The other Anglophone common law (and commonly-minded) regulators piled on in support on the CMA following its decision, with the US DOJ saying it “will not accept patchwork settlements that do not replace the competition that is lost by a merger” and the ACCC added that it “was also unclear that the proposed divestiture remedy, made up of mix and match assets from both companies, included all the critical assets, personnel and technology essential for the divested businesses to function successfully and compete with a combined [firm]”.
The DOJ in its press release made explicit an argument the CMA had not made in its 659-page Report: that the merged firm would surely be keeping the more attractive of the two of businesses for each overlap, such that the merged firm in the EC outcome would be a “best of breed” and even a single divestment buyer would not. This amounts to a response to the critique that, to the extent a “portfolio synergy” view is taken — rather than the EC view of separate “standalone viable businesses” — the merged firm in the EC outcome would have itself had a portfolio spliced together from that of both parties pre-merger (and in that sense on par with a single buyer).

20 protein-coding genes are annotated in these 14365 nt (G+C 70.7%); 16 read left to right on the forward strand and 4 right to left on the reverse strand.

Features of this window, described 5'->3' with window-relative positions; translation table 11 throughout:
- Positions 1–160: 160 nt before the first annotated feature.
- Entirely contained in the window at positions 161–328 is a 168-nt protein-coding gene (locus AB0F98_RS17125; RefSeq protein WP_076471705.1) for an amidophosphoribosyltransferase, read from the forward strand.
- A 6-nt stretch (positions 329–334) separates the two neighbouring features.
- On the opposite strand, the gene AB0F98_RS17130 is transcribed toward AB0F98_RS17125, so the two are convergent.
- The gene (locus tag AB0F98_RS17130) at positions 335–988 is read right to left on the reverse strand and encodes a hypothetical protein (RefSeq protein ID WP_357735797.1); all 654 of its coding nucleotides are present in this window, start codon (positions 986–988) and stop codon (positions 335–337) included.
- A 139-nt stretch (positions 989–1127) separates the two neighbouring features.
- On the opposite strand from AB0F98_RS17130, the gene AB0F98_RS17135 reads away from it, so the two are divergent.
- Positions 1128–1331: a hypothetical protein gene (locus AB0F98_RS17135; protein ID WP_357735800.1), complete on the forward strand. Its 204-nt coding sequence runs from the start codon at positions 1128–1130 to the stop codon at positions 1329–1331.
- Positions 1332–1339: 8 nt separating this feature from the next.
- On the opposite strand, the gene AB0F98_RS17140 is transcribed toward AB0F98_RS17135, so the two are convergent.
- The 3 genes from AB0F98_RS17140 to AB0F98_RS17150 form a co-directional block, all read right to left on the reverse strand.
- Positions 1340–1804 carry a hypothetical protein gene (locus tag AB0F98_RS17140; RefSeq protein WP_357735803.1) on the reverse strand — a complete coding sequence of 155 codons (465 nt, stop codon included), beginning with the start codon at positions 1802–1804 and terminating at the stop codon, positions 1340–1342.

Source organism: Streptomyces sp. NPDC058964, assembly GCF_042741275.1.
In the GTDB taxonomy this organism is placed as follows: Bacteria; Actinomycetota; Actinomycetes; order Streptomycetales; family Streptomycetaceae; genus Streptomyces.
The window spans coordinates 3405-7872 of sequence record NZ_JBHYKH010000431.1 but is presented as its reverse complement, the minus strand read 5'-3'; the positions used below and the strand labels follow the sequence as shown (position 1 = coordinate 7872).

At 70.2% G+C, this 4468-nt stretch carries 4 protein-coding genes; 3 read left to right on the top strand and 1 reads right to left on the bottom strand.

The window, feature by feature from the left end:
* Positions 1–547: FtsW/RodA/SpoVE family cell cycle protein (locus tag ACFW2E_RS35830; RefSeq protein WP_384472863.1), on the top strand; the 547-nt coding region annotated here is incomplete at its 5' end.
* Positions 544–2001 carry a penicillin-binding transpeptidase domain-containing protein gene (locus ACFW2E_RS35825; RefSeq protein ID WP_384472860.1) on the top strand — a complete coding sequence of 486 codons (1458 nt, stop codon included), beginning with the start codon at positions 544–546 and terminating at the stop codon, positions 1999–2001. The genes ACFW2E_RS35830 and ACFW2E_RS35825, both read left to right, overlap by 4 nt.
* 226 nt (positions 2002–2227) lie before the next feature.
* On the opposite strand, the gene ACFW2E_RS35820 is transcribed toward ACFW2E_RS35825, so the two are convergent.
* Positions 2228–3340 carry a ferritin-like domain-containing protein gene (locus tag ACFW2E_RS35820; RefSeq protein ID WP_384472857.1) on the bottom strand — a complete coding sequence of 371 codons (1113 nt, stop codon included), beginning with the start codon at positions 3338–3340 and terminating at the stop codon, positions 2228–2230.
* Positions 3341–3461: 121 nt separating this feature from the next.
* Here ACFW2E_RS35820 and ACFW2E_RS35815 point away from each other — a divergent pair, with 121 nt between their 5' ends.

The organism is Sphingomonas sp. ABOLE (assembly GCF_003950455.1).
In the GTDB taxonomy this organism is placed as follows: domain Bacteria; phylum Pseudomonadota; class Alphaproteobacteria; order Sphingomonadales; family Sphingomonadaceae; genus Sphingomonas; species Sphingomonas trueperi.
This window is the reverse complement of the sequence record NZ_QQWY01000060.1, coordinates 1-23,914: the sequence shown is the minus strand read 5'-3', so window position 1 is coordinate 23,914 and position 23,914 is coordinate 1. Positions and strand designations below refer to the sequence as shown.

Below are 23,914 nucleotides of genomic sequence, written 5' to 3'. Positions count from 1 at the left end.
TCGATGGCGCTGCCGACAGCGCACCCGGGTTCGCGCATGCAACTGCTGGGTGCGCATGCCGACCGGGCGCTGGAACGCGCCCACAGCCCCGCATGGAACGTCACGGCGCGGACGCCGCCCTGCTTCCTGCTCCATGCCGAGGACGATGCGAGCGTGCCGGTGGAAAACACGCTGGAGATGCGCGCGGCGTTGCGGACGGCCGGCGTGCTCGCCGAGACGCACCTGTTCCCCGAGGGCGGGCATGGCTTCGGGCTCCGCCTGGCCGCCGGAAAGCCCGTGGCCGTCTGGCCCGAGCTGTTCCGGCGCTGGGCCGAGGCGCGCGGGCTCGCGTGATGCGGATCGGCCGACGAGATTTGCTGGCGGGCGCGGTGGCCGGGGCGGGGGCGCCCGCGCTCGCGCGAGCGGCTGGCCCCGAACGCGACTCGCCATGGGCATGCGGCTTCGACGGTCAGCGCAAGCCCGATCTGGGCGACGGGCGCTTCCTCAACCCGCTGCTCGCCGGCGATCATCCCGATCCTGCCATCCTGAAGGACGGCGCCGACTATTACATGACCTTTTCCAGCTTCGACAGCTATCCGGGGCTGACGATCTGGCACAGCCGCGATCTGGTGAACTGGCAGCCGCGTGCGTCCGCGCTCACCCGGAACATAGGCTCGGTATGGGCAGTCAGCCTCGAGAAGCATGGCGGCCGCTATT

See you in (divorce) Court?
However, those same regulators would have faced an uphill battle in prohibiting the deal, given the prosecutorial nature of their respective systems. Ironically, therefore, they were more hawkish when they did not face the burden of court proceedings, but could easily back the CMA. This left politically isolated the “moderate” EC, who arguably has more power than the DOJ/ACCC to determine the fate of a deal under its civil administrative law system, that felt it had no discretion but to accept the remedy due to prior EUMR jurisprudence.
Under UK law, the CMA is not slowed down by litigation model constraints of the DOJ or ACCC, nor the constraints of EUMR jurisprudence: the CMA would certainly not describe itself as lacking discretion on remedies (or substance), and it does not face meaningful court intervention except on due process issues. Therefore, the CMA will likely be the key prosecutor/judge for global deals involving complex remedy packages. And parties will need to consider whether a deal that is doable in Brussels, and that like their litigation chances in US or other courts, can find a way through in London.
The CMA has confirmed that it sees no obligation to replicate the EC’s findings – even when they concern the same markets and remedy packages. Nor, if it does not like what the contestants are offering, does it have any trouble disregarding the popular vote and mix-n-match-making a few Raptors amongst the bronzed bods: Love Island, meet Jurassic World.